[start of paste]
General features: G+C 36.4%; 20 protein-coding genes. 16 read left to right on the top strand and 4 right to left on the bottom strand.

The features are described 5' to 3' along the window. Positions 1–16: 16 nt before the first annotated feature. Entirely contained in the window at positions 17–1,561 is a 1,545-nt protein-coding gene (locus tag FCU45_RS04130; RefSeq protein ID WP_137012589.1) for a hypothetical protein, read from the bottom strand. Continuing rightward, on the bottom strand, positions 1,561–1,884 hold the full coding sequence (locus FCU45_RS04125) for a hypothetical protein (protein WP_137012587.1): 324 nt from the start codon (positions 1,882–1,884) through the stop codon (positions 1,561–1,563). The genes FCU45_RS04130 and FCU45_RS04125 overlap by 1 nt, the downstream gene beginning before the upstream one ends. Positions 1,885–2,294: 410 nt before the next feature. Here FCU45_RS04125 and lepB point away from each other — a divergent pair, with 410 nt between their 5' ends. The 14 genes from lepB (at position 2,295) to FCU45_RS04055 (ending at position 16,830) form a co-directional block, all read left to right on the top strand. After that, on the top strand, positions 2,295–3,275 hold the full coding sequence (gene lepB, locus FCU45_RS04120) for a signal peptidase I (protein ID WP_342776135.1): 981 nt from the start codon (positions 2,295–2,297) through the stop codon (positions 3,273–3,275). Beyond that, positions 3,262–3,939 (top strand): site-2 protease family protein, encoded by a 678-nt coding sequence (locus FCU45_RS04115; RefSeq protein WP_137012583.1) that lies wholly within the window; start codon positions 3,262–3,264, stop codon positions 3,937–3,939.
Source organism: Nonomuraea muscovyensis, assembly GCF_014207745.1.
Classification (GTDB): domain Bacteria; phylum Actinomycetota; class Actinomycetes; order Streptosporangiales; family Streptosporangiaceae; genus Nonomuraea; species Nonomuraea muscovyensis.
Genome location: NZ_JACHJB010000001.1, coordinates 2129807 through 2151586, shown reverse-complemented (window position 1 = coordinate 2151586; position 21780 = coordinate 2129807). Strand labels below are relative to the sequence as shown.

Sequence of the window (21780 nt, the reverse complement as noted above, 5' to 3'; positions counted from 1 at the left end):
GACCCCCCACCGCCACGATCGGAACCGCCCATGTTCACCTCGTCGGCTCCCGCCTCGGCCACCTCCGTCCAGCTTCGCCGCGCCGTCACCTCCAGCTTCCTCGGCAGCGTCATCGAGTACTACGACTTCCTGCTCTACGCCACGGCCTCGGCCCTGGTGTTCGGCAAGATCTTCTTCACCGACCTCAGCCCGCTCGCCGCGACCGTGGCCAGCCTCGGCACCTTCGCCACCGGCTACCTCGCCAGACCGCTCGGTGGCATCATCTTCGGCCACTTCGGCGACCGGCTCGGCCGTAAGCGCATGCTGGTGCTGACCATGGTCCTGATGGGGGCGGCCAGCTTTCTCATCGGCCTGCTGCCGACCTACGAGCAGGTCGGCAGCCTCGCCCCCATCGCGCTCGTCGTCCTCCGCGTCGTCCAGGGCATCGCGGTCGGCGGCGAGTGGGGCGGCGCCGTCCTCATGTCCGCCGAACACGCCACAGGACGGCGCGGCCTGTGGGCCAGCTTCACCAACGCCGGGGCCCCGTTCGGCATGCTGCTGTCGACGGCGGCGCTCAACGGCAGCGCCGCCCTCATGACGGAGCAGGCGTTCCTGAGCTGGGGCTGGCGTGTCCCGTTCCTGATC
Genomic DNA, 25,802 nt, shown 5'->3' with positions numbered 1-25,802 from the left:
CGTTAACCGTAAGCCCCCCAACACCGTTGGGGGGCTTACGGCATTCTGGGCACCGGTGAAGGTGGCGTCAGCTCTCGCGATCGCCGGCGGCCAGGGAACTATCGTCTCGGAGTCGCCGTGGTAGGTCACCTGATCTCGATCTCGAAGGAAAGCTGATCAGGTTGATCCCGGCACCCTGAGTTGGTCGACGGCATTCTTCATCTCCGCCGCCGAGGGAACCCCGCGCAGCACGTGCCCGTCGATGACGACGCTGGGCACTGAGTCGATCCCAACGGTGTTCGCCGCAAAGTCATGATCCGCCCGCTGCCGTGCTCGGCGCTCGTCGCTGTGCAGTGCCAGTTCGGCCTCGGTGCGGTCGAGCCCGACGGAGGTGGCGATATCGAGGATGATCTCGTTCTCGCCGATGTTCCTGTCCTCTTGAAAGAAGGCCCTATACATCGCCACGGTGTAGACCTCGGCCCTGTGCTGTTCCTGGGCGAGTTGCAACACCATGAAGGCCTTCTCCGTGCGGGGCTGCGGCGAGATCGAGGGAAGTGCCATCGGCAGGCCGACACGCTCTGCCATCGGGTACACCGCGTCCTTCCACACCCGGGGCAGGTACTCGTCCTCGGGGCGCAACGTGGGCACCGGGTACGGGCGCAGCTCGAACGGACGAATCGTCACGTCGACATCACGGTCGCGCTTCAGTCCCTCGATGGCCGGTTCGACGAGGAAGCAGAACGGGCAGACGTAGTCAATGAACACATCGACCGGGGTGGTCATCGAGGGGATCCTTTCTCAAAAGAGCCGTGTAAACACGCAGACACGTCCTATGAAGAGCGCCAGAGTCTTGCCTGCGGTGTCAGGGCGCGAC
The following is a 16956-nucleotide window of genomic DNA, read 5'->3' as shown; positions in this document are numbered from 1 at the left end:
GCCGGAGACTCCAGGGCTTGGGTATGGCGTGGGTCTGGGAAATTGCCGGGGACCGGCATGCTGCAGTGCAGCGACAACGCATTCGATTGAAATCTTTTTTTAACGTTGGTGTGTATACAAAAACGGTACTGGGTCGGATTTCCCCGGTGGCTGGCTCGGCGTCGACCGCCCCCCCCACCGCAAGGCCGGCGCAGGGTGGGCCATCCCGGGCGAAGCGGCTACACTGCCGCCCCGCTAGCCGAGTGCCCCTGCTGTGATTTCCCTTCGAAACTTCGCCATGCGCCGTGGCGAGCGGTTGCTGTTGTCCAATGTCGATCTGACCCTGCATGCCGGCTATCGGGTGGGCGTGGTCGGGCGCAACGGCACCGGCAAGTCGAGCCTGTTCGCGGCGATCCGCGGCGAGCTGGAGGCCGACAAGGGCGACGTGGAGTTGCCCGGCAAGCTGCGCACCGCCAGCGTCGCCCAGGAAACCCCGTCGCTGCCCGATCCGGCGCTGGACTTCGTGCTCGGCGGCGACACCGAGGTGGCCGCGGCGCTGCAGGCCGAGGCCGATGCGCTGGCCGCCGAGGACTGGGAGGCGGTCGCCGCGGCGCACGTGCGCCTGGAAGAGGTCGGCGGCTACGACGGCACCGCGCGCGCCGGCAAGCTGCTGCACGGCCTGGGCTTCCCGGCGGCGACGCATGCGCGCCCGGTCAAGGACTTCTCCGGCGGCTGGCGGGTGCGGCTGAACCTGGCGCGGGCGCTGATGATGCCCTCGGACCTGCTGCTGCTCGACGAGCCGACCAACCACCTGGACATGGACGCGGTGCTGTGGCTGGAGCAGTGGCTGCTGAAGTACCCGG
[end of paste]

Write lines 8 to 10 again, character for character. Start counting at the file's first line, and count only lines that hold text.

Genomic DNA, 25,802 nt, shown 5'->3' with positions numbered 1-25,802 from the left:
CGTTAACCGTAAGCCCCCCAACACCGTTGGGGGGCTTACGGCATTCTGGGCACCGGTGAAGGTGGCGTCAGCTCTCGCGATCGCCGGCGGCCAGGGAACTATCGTCTCGGAGTCGCCGTGGTAGGTCACCTGATCTCGATCTCGAAGGAAAGCTGATCAGGTTGATCCCGGCACCCTGAGTTGGTCGACGGCATTCTTCATCTCCGCCGCCGAGGGAACCCCGCGCAGCACGTGCCCGTCGATGACGACGCTGGGCACTGAGTCGATCCCAACGGTGTTCGCCGCAAAGTCATGATCCGCCCGCTGCCGTGCTCGGCGCTCGTCGCTGTGCAGTGCCAGTTCGGCCTCGGTGCGGTCGAGCCCGACGGAGGTGGCGATATCGAGGATGATCTCGTTCTCGCCGATGTTCCTGTCCTCTTGAAAGAAGGCCCTATACATCGCCACGGTGTAGACCTCGGCCCTGTGCTGTTCCTGGGCGAGTTGCAACACCATGAAGGCCTTCTCCGTGCGGGGCTGCGGCGAGATCGAGGGAAGTGCCATCGGCAGGCCGACACGCTCTGCCATCGGGTACACCGCGTCCTTCCACACCCGGGGCAGGTACTCGTCCTCGGGGCGCAACGTGGGCACCGGGTACGGGCGCAGCTCGAACGGACGAATCGTCACGTCGACATCACGGTCGCGCTTCAGTCCCTCGATGGCCGGTTCGACGAGGAAGCAGAACGGGCAGACGTAGTCAATGAACACATCGACCGGGGTGGTCATCGAGGGGATCCTTTCTCAAAAGAGCCGTGTAAACACGCAGACACGTCCTATGAAGAGCGCCAGAGTCTTGCCTGCGGTGTCAGGGCGCGAC
The following is a 16956-nucleotide window of genomic DNA, read 5'->3' as shown; positions in this document are numbered from 1 at the left end: